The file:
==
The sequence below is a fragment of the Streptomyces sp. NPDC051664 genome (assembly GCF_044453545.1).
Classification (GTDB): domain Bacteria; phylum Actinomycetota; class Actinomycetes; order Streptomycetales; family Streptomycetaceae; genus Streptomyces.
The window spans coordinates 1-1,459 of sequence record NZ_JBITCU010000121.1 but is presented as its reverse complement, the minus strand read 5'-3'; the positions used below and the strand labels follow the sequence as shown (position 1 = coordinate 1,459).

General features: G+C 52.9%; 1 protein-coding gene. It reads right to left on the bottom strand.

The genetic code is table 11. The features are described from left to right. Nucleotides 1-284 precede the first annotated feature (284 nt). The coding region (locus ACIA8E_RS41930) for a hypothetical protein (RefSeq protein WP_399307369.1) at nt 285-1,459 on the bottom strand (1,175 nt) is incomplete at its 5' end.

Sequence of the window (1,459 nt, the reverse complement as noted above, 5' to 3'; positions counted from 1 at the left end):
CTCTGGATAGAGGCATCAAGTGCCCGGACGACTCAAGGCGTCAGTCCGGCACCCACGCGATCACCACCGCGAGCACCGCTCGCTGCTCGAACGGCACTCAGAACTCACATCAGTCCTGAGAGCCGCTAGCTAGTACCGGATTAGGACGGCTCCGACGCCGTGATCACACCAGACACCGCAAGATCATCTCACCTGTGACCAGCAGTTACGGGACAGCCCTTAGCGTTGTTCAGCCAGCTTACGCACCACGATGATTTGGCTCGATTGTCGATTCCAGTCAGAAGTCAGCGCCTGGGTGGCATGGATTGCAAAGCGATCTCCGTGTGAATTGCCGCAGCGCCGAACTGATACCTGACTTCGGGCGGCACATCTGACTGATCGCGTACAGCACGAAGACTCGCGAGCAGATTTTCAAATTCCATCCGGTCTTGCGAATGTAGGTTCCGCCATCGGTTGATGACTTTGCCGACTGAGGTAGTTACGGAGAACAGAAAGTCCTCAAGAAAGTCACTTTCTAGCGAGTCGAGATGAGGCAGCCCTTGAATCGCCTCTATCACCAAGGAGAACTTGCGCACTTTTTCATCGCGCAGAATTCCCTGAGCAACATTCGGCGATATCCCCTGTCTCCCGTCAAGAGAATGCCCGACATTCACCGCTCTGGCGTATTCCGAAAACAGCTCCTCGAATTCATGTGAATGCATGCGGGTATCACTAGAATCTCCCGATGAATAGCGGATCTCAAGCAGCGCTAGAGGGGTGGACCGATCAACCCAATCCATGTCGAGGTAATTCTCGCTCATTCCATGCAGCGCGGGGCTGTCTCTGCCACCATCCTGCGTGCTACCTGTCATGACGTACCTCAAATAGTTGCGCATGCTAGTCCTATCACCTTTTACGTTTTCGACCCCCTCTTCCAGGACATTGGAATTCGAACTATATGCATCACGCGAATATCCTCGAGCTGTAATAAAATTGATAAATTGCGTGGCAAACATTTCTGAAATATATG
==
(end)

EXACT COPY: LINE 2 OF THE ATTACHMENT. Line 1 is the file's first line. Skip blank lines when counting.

Classification (GTDB): domain Bacteria; phylum Actinomycetota; class Actinomycetes; order Streptomycetales; family Streptomycetaceae; genus Streptomyces.